Archive for December, 2006

Experiment Until You Find It

December 30, 2006

Where is the passion in your writing? It’s an important question to ask and answer if you want to find someone to publish your material. I’m not just talking about getting your writing published online (which anyone can accomplish). I’m talking about getting your writing published in printed magazines or books from traditional publishers. The standards, quality and expectations are much higher in these areas of the market. They require a greater commitment to the craft of writing. You have to understand what the editor wants then deliver that particular product.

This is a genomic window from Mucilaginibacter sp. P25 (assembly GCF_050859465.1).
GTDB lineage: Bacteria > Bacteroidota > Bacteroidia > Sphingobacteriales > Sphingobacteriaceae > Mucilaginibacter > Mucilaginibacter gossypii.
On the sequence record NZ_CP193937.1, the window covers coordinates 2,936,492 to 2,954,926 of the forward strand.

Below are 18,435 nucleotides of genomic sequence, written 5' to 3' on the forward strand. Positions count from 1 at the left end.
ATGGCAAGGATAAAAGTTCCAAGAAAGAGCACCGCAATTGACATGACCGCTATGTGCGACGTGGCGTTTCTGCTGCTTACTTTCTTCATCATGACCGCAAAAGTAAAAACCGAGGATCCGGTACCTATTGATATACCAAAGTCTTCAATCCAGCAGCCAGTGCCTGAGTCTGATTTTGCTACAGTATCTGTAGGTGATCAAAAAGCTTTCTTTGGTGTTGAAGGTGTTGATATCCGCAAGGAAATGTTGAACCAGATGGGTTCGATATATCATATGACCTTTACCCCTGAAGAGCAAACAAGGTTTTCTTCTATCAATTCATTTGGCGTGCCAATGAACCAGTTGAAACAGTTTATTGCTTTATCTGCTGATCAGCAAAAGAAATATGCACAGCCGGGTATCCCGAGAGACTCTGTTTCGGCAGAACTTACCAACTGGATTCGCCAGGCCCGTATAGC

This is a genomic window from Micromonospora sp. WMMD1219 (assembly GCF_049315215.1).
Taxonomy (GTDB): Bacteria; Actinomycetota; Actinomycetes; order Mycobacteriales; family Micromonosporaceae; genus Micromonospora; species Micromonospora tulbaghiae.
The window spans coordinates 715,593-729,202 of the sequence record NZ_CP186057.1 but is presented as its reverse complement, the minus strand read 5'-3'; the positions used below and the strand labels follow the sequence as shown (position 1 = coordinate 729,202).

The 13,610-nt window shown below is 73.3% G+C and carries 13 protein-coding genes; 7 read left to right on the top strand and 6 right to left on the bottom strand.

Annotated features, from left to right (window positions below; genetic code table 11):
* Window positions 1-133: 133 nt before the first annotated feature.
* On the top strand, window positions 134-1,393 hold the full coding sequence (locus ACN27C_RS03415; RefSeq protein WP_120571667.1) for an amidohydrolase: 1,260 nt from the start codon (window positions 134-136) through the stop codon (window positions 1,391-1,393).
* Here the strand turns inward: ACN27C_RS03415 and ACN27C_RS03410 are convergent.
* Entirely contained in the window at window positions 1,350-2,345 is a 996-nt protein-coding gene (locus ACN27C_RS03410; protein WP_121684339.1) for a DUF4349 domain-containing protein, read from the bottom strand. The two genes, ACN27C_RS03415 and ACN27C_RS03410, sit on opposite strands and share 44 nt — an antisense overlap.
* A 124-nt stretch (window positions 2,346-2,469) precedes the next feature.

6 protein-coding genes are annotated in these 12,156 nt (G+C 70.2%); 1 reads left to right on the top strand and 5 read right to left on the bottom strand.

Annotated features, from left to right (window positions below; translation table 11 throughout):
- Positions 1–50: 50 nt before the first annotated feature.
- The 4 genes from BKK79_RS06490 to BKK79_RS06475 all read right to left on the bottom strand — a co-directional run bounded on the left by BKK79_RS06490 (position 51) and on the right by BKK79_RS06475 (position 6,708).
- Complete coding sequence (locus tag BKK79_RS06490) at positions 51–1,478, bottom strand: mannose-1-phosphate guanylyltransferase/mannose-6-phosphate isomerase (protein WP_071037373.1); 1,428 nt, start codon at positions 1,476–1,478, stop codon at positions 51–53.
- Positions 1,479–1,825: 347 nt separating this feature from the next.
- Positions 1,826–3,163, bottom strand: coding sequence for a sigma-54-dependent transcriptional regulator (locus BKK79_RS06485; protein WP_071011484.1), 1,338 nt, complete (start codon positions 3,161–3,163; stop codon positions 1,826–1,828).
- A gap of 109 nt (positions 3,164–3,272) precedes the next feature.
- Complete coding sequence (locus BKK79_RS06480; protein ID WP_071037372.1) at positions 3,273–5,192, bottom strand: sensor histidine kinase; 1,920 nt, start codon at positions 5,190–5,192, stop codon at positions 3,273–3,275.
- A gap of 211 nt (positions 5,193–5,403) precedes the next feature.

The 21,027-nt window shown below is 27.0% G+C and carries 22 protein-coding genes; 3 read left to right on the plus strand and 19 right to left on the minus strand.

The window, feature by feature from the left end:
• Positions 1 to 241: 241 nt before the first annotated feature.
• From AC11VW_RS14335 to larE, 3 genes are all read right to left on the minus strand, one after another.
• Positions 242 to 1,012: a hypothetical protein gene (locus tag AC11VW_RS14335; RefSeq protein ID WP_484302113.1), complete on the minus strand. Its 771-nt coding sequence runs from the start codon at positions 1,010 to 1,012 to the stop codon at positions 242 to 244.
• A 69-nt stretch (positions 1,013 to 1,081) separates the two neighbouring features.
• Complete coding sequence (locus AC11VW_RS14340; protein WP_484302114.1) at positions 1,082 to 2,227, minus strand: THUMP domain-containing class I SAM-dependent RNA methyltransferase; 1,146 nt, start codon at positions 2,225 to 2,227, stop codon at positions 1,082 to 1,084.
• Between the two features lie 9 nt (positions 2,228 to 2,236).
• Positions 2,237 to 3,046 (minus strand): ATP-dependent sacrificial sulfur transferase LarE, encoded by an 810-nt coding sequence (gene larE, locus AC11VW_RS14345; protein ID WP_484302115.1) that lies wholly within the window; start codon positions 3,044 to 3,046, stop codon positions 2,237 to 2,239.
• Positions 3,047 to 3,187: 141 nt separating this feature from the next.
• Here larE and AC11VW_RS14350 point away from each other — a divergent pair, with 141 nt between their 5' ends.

Have you found that particular area where your writing passion matches the needs of the marketplace? From my years of experience in publishing, it is rare for you to instantly fall into the right place. You will have to experiment and find that place. I can’t predict how it will happen for you. Many people enter the writing world through children’s books. They have small children and read many books to their small child and think, I could write one of these. They sit down and in a few minutes produce something, then try and send it out into the marketplace and gather a bunch of rejection letters. Then they determine they need some instruction and market information. Maybe they attend a writer’s conference or they take a correspondence course such as the Institute of Children’s Literature. They successfully complete the course but still don’t get published. These writers need to continue to experiment and gain experience in the marketplace.